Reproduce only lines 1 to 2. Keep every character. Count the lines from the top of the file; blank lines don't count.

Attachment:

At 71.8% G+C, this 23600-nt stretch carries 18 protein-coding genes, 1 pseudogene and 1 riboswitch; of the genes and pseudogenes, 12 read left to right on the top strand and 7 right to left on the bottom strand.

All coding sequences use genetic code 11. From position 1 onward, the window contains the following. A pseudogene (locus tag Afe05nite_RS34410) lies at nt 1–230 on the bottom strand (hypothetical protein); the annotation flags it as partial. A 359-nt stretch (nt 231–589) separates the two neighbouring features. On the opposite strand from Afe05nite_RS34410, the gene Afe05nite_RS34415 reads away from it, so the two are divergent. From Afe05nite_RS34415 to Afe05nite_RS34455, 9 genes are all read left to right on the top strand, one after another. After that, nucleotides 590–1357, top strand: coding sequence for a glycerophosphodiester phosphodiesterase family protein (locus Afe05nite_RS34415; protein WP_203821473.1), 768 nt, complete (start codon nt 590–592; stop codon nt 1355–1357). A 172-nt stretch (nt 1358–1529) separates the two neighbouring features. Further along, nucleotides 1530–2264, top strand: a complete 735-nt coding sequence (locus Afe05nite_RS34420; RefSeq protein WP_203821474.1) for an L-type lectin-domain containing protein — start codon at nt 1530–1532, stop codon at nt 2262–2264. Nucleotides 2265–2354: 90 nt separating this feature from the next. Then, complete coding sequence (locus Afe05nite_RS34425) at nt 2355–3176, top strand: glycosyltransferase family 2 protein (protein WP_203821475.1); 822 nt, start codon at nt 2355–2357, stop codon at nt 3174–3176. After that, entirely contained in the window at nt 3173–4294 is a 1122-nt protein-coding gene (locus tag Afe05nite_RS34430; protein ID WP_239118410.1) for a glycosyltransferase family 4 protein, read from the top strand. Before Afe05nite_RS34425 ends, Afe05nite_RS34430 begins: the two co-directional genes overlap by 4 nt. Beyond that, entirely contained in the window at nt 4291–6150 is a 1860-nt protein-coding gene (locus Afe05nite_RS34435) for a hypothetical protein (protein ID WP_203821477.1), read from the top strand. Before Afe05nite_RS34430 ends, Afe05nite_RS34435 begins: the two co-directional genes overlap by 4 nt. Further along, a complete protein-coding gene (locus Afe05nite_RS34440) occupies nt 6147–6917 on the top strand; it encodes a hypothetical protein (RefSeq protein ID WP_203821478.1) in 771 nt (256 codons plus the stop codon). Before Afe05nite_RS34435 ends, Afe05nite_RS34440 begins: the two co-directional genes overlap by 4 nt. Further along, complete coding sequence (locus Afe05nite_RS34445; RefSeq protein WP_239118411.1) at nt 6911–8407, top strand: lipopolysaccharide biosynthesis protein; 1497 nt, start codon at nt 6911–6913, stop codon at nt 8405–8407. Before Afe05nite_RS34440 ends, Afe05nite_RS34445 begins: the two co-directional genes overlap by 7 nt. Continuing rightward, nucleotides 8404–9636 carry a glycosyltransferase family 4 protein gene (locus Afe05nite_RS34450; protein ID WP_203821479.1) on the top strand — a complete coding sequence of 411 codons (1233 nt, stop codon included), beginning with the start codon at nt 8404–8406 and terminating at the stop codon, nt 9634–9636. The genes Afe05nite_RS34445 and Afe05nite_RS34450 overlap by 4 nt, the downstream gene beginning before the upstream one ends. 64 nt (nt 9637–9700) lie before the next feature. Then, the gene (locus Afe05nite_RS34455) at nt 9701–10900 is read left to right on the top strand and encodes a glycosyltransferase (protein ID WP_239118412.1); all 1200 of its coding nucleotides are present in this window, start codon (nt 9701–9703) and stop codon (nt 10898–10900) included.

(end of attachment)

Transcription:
At 71.8% G+C, this 23600-nt stretch carries 18 protein-coding genes, 1 pseudogene and 1 riboswitch; of the genes and pseudogenes, 12 read left to right on the top strand and 7 right to left on the bottom strand.

All coding sequences use genetic code 11. From position 1 onward, the window contains the following. A pseudogene (locus tag Afe05nite_RS34410) lies at nt 1–230 on the bottom strand (hypothetical protein); the annotation flags it as partial. A 359-nt stretch (nt 231–589) separates the two neighbouring features. On the opposite strand from Afe05nite_RS34410, the gene Afe05nite_RS34415 reads away from it, so the two are divergent. From Afe05nite_RS34415 to Afe05nite_RS34455, 9 genes are all read left to right on the top strand, one after another. After that, nucleotides 590–1357, top strand: coding sequence for a glycerophosphodiester phosphodiesterase family protein (locus Afe05nite_RS34415; protein WP_203821473.1), 768 nt, complete (start codon nt 590–592; stop codon nt 1355–1357). A 172-nt stretch (nt 1358–1529) separates the two neighbouring features. Further along, nucleotides 1530–2264, top strand: a complete 735-nt coding sequence (locus Afe05nite_RS34420; RefSeq protein WP_203821474.1) for an L-type lectin-domain containing protein — start codon at nt 1530–1532, stop codon at nt 2262–2264. Nucleotides 2265–2354: 90 nt separating this feature from the next. Then, complete coding sequence (locus Afe05nite_RS34425) at nt 2355–3176, top strand: glycosyltransferase family 2 protein (protein WP_203821475.1); 822 nt, start codon at nt 2355–2357, stop codon at nt 3174–3176. After that, entirely contained in the window at nt 3173–4294 is a 1122-nt protein-coding gene (locus tag Afe05nite_RS34430; protein ID WP_239118410.1) for a glycosyltransferase family 4 protein, read from the top strand. Before Afe05nite_RS34425 ends, Afe05nite_RS34430 begins: the two co-directional genes overlap by 4 nt. Beyond that, entirely contained in the window at nt 4291–6150 is a 1860-nt protein-coding gene (locus Afe05nite_RS34435) for a hypothetical protein (protein ID WP_203821477.1), read from the top strand. Before Afe05nite_RS34430 ends, Afe05nite_RS34435 begins: the two co-directional genes overlap by 4 nt. Further along, a complete protein-coding gene (locus Afe05nite_RS34440) occupies nt 6147–6917 on the top strand; it encodes a hypothetical protein (RefSeq protein ID WP_203821478.1) in 771 nt (256 codons plus the stop codon). Before Afe05nite_RS34435 ends, Afe05nite_RS34440 begins: the two co-directional genes overlap by 4 nt. Further along, complete coding sequence (locus Afe05nite_RS34445; RefSeq protein WP_239118411.1) at nt 6911–8407, top strand: lipopolysaccharide biosynthesis protein; 1497 nt, start codon at nt 6911–6913, stop codon at nt 8405–8407. Before Afe05nite_RS34440 ends, Afe05nite_RS34445 begins: the two co-directional genes overlap by 7 nt. Continuing rightward, nucleotides 8404–9636 carry a glycosyltransferase family 4 protein gene (locus Afe05nite_RS34450; protein ID WP_203821479.1) on the top strand — a complete coding sequence of 411 codons (1233 nt, stop codon included), beginning with the start codon at nt 8404–8406 and terminating at the stop codon, nt 9634–9636. The genes Afe05nite_RS34445 and Afe05nite_RS34450 overlap by 4 nt, the downstream gene beginning before the upstream one ends. 64 nt (nt 9637–9700) lie before the next feature. Then, the gene (locus Afe05nite_RS34455) at nt 9701–10900 is read left to right on the top strand and encodes a glycosyltransferase (protein ID WP_239118412.1); all 1200 of its coding nucleotides are present in this window, start codon (nt 9701–9703) and stop codon (nt 10898–10900) included.